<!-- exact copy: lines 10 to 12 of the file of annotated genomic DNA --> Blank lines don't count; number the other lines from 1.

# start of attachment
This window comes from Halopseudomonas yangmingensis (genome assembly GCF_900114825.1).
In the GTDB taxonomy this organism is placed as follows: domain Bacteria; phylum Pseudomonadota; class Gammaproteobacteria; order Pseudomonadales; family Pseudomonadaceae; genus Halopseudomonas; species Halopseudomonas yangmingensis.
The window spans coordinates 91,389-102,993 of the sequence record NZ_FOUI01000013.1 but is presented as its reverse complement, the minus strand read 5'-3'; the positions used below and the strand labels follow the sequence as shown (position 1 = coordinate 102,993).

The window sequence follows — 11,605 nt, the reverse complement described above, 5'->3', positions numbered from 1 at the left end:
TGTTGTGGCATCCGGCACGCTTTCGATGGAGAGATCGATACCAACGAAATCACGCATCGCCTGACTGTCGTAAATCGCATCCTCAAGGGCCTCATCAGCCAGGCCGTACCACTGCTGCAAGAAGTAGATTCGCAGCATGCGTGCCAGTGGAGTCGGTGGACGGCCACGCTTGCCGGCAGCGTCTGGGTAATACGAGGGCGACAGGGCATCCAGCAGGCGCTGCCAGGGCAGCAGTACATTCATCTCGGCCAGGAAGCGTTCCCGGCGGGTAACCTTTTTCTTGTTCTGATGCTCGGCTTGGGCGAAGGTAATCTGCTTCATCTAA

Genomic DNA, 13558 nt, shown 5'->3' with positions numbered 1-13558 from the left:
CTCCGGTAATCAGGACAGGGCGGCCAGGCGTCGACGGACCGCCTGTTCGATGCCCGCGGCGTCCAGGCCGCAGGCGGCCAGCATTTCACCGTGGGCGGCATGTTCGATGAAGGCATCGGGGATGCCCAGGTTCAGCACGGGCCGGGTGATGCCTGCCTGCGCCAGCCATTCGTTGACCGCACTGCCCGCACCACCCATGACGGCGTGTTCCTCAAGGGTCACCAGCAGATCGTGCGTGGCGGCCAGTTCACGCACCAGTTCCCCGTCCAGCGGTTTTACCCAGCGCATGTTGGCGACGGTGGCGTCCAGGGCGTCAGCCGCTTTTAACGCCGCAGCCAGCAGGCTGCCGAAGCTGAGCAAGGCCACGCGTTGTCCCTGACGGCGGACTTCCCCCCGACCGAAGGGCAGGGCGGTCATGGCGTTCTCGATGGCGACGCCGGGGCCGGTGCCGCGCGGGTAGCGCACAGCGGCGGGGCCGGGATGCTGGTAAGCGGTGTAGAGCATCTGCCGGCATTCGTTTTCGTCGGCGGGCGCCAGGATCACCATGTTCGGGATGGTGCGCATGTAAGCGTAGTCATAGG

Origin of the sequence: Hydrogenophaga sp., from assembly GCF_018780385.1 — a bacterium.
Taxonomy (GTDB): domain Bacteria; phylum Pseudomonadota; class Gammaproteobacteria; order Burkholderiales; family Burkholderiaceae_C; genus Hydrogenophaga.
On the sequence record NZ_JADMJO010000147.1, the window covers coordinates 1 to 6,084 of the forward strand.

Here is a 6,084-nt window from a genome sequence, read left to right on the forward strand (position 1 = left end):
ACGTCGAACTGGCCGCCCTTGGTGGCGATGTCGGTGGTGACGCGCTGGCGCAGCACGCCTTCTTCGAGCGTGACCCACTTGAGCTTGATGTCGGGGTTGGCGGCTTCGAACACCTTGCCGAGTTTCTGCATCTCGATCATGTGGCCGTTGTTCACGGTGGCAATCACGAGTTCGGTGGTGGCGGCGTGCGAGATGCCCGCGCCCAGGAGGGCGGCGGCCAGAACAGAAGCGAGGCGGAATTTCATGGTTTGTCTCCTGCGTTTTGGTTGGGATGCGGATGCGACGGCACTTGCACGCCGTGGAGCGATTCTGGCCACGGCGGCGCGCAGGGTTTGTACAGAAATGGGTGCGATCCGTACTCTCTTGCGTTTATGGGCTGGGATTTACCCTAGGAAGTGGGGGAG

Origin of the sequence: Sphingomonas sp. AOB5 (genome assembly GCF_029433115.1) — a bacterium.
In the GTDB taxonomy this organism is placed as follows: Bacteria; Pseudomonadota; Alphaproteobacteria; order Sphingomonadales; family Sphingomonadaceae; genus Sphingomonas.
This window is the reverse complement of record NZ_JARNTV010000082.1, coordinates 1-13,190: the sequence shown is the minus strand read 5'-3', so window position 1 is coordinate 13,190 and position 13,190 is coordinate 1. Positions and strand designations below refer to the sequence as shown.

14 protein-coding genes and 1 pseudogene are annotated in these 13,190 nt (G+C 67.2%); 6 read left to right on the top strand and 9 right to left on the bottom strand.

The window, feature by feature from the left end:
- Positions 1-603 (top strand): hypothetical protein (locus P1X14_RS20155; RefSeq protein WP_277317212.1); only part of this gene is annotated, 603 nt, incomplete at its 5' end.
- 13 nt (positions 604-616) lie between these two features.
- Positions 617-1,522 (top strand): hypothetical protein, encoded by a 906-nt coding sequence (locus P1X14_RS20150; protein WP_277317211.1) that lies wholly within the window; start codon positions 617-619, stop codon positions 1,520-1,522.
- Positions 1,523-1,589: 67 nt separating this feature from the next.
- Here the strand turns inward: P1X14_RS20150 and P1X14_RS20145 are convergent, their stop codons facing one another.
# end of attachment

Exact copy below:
On the sequence record NZ_JADMJO010000147.1, the window covers coordinates 1 to 6,084 of the forward strand.

Here is a 6,084-nt window from a genome sequence, read left to right on the forward strand (position 1 = left end):
ACGTCGAACTGGCCGCCCTTGGTGGCGATGTCGGTGGTGACGCGCTGGCGCAGCACGCCTTCTTCGAGCGTGACCCACTTGAGCTTGATGTCGGGGTTGGCGGCTTCGAACACCTTGCCGAGTTTCTGCATCTCGATCATGTGGCCGTTGTTCACGGTGGCAATCACGAGTTCGGTGGTGGCGGCGTGCGAGATGCCCGCGCCCAGGAGGGCGGCGGCCAGAACAGAAGCGAGGCGGAATTTCATGGTTTGTCTCCTGCGTTTTGGTTGGGATGCGGATGCGACGGCACTTGCACGCCGTGGAGCGATTCTGGCCACGGCGGCGCGCAGGGTTTGTACAGAAATGGGTGCGATCCGTACTCTCTTGCGTTTATGGGCTGGGATTTACCCTAGGAAGTGGGGGAG